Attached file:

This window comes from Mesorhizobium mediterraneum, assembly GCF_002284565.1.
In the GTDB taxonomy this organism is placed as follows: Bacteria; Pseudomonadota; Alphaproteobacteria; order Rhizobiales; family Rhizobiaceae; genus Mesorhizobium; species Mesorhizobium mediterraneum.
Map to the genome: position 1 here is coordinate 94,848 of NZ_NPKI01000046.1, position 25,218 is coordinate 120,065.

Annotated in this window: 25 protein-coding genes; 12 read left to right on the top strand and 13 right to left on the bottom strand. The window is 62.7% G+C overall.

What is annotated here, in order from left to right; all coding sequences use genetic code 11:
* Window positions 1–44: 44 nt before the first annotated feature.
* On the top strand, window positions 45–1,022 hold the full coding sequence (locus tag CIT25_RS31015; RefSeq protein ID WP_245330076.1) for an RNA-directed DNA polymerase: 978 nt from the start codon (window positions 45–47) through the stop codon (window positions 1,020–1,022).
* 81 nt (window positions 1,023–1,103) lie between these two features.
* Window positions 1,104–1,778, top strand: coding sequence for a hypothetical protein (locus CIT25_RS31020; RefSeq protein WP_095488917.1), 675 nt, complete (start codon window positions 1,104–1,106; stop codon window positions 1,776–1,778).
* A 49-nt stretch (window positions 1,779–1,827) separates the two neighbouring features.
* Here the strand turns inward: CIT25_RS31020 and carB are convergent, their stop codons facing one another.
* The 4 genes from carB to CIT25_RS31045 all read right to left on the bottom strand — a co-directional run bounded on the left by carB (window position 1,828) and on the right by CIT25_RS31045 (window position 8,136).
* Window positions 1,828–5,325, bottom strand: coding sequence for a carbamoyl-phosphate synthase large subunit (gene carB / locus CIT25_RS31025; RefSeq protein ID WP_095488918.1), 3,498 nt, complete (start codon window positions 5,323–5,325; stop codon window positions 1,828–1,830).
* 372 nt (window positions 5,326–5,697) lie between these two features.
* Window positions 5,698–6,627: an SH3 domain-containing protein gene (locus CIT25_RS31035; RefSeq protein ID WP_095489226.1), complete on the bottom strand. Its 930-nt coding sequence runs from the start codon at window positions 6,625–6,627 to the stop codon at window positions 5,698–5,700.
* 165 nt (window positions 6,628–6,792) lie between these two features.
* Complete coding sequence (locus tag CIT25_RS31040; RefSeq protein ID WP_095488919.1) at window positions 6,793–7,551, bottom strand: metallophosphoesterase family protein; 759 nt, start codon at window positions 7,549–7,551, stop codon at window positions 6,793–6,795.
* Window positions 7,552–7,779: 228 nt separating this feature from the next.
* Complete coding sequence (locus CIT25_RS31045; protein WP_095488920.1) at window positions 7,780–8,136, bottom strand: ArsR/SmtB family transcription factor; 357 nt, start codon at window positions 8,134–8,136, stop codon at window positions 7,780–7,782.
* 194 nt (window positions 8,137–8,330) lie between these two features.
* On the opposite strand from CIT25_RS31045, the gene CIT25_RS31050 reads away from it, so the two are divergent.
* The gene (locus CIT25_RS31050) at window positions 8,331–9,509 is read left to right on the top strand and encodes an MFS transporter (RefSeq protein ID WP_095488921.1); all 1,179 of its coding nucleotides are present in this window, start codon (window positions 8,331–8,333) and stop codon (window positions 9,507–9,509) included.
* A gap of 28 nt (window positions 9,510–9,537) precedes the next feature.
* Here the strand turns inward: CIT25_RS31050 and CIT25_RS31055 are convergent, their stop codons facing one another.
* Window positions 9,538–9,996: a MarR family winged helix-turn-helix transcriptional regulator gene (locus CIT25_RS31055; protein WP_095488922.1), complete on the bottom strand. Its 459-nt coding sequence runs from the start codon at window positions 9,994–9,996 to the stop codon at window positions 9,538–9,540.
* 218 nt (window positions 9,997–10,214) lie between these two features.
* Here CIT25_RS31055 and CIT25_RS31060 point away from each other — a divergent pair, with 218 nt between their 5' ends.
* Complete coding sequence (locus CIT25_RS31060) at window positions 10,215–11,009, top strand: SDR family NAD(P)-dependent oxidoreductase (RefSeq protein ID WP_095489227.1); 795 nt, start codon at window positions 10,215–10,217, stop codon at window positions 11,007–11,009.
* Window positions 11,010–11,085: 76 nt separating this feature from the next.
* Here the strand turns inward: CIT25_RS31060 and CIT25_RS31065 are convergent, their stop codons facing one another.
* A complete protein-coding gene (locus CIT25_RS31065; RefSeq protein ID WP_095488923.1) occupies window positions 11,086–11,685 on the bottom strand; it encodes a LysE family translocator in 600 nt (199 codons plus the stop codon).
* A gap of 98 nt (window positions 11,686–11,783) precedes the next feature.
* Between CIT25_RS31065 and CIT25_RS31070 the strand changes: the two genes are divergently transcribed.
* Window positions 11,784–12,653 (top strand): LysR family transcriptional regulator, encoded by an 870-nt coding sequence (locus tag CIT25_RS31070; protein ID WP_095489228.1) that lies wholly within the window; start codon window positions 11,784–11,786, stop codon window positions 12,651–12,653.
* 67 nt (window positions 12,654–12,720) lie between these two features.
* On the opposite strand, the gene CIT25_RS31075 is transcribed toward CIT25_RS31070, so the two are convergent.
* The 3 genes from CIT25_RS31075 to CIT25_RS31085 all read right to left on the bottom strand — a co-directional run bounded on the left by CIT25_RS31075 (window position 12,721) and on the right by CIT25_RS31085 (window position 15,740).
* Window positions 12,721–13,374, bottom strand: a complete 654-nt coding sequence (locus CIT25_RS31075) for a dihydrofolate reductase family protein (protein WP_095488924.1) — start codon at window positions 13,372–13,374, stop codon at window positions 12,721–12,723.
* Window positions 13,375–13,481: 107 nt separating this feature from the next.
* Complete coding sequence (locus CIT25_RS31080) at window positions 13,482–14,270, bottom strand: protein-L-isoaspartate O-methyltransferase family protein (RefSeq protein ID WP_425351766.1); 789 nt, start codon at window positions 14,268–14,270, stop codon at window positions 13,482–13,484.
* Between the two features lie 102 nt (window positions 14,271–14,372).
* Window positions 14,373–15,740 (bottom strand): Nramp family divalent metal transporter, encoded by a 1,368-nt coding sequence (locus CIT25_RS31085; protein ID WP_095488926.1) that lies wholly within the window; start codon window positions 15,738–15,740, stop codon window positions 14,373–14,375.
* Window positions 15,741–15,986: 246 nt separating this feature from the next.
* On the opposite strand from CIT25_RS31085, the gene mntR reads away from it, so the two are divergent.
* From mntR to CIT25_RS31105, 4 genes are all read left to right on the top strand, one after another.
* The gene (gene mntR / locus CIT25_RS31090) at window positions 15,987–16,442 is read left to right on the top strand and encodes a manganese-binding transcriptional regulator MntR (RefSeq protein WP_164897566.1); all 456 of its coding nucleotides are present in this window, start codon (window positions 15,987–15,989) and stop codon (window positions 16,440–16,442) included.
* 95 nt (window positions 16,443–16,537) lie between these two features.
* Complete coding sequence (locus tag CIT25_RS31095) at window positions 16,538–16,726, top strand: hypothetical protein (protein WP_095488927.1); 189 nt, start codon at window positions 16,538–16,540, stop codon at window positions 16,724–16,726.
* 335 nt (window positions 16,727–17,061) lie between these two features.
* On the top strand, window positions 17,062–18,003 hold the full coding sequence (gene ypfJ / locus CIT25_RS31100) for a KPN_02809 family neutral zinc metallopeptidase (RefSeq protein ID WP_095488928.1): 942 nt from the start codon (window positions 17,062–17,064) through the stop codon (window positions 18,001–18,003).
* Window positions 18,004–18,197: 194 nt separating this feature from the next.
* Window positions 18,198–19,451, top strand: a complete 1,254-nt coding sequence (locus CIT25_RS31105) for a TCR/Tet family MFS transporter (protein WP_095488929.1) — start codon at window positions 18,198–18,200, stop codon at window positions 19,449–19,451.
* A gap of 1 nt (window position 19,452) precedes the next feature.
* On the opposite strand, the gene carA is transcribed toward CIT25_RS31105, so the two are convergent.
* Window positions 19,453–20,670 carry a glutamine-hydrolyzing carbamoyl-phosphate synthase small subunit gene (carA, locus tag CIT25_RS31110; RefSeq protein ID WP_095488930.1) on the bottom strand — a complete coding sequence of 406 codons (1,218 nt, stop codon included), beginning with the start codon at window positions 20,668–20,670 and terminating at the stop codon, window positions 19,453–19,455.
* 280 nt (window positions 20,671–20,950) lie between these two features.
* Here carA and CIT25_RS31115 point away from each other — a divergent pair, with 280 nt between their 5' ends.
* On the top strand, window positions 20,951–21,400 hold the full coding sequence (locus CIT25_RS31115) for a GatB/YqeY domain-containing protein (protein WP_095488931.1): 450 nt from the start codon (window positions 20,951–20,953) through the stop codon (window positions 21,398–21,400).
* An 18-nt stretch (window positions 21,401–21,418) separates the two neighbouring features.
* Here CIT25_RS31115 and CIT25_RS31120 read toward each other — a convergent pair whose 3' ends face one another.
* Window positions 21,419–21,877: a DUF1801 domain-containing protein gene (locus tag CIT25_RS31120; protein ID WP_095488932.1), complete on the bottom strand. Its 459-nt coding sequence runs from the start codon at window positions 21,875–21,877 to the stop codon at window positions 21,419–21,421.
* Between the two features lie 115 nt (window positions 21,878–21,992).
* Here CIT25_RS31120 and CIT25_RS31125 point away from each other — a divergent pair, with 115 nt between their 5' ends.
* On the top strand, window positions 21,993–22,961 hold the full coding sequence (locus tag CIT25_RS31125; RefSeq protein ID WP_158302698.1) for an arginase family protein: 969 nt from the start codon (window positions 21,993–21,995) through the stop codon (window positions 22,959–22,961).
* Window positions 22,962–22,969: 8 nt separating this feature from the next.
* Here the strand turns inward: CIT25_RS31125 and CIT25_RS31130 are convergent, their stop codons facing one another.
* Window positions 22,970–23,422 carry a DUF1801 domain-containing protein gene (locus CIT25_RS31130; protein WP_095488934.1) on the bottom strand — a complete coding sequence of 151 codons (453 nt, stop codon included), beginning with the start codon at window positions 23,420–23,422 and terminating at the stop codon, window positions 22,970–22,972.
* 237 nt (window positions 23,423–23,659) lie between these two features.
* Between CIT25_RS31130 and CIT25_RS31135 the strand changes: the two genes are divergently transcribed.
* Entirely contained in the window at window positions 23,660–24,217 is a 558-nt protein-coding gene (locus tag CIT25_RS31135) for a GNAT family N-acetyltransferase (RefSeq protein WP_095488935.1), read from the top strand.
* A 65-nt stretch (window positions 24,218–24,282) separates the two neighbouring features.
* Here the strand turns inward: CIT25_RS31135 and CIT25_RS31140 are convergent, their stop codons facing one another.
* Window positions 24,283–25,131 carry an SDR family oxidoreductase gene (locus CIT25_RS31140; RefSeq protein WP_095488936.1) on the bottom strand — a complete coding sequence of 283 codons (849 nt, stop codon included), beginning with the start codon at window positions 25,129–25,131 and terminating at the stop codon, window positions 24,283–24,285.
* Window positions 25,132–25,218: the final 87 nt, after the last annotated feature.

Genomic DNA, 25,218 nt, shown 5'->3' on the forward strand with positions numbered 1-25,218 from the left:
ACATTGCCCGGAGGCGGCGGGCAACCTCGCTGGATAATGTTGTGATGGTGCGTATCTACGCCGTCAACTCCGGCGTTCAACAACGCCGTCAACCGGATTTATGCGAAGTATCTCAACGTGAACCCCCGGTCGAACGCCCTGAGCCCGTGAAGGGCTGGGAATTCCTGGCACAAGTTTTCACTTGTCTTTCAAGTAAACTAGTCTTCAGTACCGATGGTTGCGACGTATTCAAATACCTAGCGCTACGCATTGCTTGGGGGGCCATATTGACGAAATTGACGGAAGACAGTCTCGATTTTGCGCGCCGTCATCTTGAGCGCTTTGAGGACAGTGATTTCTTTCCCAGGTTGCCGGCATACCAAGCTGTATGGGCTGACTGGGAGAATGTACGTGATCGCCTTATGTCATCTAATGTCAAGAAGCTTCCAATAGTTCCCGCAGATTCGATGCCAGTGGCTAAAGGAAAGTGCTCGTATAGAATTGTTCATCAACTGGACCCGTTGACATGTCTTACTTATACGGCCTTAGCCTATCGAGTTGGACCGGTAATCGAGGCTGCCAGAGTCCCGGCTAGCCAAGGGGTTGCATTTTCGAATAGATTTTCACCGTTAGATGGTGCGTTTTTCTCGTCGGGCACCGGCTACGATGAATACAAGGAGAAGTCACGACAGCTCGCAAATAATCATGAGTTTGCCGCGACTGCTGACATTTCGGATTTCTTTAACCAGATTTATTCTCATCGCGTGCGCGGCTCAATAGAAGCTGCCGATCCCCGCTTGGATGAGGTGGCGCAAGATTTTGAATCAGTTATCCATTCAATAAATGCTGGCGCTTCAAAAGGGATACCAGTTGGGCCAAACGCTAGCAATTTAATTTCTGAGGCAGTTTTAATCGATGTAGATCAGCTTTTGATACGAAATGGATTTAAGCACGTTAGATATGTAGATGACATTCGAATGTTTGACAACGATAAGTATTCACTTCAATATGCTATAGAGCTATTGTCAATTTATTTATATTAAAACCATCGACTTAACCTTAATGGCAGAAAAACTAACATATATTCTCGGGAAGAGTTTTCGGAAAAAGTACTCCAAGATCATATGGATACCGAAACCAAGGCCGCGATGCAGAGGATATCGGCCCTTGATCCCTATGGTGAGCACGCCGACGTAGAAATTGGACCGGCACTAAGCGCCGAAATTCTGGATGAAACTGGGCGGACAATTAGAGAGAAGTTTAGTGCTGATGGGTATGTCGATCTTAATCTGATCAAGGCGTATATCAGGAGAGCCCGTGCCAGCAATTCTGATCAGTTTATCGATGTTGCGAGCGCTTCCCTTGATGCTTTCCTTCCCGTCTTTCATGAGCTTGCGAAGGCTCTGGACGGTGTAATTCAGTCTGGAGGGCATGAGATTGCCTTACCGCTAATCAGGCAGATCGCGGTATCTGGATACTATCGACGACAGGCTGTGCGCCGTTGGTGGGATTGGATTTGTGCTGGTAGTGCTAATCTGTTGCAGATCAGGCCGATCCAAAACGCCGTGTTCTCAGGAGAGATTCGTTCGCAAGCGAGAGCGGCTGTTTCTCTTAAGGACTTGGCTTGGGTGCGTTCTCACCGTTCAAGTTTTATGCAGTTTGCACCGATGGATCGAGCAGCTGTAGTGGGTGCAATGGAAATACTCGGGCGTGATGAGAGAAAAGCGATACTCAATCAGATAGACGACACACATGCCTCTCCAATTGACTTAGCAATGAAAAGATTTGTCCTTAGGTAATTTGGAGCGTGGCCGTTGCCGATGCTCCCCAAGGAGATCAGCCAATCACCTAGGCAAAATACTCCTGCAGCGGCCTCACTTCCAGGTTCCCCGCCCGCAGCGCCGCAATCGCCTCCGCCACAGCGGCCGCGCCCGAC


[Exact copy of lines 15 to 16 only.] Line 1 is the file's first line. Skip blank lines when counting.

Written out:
* Window positions 5,698–6,627: an SH3 domain-containing protein gene (locus CIT25_RS31035; RefSeq protein ID WP_095489226.1), complete on the bottom strand. Its 930-nt coding sequence runs from the start codon at window positions 6,625–6,627 to the stop codon at window positions 5,698–5,700.
* 165 nt (window positions 6,628–6,792) lie between these two features.